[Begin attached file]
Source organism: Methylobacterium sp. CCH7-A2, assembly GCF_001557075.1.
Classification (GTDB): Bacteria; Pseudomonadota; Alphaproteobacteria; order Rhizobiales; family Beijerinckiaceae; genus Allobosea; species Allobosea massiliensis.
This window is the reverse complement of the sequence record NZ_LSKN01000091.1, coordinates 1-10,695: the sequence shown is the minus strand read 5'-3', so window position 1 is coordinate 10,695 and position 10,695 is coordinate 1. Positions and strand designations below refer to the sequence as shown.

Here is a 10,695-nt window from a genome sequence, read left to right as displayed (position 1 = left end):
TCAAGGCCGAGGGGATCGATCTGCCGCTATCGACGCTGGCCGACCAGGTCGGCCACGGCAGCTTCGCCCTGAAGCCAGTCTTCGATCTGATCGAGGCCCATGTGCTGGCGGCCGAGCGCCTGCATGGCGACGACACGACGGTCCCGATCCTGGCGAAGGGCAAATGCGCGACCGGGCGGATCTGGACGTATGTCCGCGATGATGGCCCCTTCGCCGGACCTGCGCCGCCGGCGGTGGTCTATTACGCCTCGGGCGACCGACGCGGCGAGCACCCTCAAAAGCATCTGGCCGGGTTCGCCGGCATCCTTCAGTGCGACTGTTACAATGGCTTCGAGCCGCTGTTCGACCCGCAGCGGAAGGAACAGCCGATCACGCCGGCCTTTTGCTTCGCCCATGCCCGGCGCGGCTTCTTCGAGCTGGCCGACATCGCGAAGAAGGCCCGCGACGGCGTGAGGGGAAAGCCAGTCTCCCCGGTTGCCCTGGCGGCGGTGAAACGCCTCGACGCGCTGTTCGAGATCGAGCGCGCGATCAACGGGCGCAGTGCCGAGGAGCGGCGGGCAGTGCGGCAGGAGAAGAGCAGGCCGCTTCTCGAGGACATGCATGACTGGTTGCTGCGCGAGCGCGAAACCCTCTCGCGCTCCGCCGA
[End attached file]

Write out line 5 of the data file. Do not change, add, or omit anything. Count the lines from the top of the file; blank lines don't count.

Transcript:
TCAAGGCCGAGGGGATCGATCTGCCGCTATCGACGCTGGCCGACCAGGTCGGCCACGGCAGCTTCGCCCTGAAGCCAGTCTTCGATCTGATCGAGGCCCATGTGCTGGCGGCCGAGCGCCTGCATGGCGACGACACGACGGTCCCGATCCTGGCGAAGGGCAAATGCGCGACCGGGCGGATCTGGACGTATGTCCGCGATGATGGCCCCTTCGCCGGACCTGCGCCGCCGGCGGTGGTCTATTACGCCTCGGGCGACCGACGCGGCGAGCACCCTCAAAAGCATCTGGCCGGGTTCGCCGGCATCCTTCAGTGCGACTGTTACAATGGCTTCGAGCCGCTGTTCGACCCGCAGCGGAAGGAACAGCCGATCACGCCGGCCTTTTGCTTCGCCCATGCCCGGCGCGGCTTCTTCGAGCTGGCCGACATCGCGAAGAAGGCCCGCGACGGCGTGAGGGGAAAGCCAGTCTCCCCGGTTGCCCTGGCGGCGGTGAAACGCCTCGACGCGCTGTTCGAGATCGAGCGCGCGATCAACGGGCGCAGTGCCGAGGAGCGGCGGGCAGTGCGGCAGGAGAAGAGCAGGCCGCTTCTCGAGGACATGCATGACTGGTTGCTGCGCGAGCGCGAAACCCTCTCGCGCTCCGCCGA